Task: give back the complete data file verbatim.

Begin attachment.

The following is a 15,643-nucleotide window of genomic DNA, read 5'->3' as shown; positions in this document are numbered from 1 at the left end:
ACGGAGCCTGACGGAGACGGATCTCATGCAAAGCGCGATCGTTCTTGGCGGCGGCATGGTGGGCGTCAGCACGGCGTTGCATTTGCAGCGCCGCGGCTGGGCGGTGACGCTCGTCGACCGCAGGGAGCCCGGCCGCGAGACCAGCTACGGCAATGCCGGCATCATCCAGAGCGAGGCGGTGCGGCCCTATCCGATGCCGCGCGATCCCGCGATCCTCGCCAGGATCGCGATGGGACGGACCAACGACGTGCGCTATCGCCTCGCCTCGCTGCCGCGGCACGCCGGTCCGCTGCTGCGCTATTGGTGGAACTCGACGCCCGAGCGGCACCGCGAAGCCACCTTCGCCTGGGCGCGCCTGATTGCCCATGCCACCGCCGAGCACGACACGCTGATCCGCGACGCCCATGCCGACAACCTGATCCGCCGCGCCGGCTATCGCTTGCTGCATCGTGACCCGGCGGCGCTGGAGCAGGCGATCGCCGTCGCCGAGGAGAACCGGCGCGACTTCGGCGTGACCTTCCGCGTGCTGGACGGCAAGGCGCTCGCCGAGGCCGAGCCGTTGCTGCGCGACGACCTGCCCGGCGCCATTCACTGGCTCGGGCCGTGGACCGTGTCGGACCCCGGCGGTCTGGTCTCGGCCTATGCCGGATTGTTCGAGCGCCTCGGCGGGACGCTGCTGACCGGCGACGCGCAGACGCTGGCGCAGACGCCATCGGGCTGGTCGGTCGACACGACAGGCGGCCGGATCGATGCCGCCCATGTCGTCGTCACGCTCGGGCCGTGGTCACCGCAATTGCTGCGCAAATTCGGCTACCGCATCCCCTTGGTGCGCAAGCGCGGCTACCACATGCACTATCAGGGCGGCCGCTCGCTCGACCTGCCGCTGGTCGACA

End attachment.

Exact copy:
The following is a 15,643-nucleotide window of genomic DNA, read 5'->3' as shown; positions in this document are numbered from 1 at the left end:
ACGGAGCCTGACGGAGACGGATCTCATGCAAAGCGCGATCGTTCTTGGCGGCGGCATGGTGGGCGTCAGCACGGCGTTGCATTTGCAGCGCCGCGGCTGGGCGGTGACGCTCGTCGACCGCAGGGAGCCCGGCCGCGAGACCAGCTACGGCAATGCCGGCATCATCCAGAGCGAGGCGGTGCGGCCCTATCCGATGCCGCGCGATCCCGCGATCCTCGCCAGGATCGCGATGGGACGGACCAACGACGTGCGCTATCGCCTCGCCTCGCTGCCGCGGCACGCCGGTCCGCTGCTGCGCTATTGGTGGAACTCGACGCCCGAGCGGCACCGCGAAGCCACCTTCGCCTGGGCGCGCCTGATTGCCCATGCCACCGCCGAGCACGACACGCTGATCCGCGACGCCCATGCCGACAACCTGATCCGCCGCGCCGGCTATCGCTTGCTGCATCGTGACCCGGCGGCGCTGGAGCAGGCGATCGCCGTCGCCGAGGAGAACCGGCGCGACTTCGGCGTGACCTTCCGCGTGCTGGACGGCAAGGCGCTCGCCGAGGCCGAGCCGTTGCTGCGCGACGACCTGCCCGGCGCCATTCACTGGCTCGGGCCGTGGACCGTGTCGGACCCCGGCGGTCTGGTCTCGGCCTATGCCGGATTGTTCGAGCGCCTCGGCGGGACGCTGCTGACCGGCGACGCGCAGACGCTGGCGCAGACGCCATCGGGCTGGTCGGTCGACACGACAGGCGGCCGGATCGATGCCGCCCATGTCGTCGTCACGCTCGGGCCGTGGTCACCGCAATTGCTGCGCAAATTCGGCTACCGCATCCCCTTGGTGCGCAAGCGCGGCTACCACATGCACTATCAGGGCGGCCGCTCGCTCGACCTGCCGCTGGTCGACA